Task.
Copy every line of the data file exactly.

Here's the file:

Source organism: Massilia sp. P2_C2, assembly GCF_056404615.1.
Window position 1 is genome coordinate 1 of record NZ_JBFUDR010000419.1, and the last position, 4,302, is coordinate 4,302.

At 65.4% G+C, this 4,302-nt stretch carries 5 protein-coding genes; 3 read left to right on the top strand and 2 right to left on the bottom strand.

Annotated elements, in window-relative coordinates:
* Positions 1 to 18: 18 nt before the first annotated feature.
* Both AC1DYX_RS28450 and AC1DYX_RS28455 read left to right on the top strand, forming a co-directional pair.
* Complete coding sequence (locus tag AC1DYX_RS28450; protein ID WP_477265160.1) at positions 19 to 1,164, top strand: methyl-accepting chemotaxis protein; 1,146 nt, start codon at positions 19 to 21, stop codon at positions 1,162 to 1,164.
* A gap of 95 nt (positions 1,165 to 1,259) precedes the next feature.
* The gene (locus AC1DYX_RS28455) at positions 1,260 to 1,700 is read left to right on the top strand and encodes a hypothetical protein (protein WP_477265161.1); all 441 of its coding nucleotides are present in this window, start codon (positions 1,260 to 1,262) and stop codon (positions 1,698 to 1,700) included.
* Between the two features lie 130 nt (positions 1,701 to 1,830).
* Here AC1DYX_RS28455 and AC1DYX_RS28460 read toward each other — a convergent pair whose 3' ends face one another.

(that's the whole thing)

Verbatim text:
Source organism: Massilia sp. P2_C2, assembly GCF_056404615.1.
Window position 1 is genome coordinate 1 of record NZ_JBFUDR010000419.1, and the last position, 4,302, is coordinate 4,302.

At 65.4% G+C, this 4,302-nt stretch carries 5 protein-coding genes; 3 read left to right on the top strand and 2 right to left on the bottom strand.

Annotated elements, in window-relative coordinates:
* Positions 1 to 18: 18 nt before the first annotated feature.
* Both AC1DYX_RS28450 and AC1DYX_RS28455 read left to right on the top strand, forming a co-directional pair.
* Complete coding sequence (locus tag AC1DYX_RS28450; protein ID WP_477265160.1) at positions 19 to 1,164, top strand: methyl-accepting chemotaxis protein; 1,146 nt, start codon at positions 19 to 21, stop codon at positions 1,162 to 1,164.
* A gap of 95 nt (positions 1,165 to 1,259) precedes the next feature.
* The gene (locus AC1DYX_RS28455) at positions 1,260 to 1,700 is read left to right on the top strand and encodes a hypothetical protein (protein WP_477265161.1); all 441 of its coding nucleotides are present in this window, start codon (positions 1,260 to 1,262) and stop codon (positions 1,698 to 1,700) included.
* Between the two features lie 130 nt (positions 1,701 to 1,830).
* Here AC1DYX_RS28455 and AC1DYX_RS28460 read toward each other — a convergent pair whose 3' ends face one another.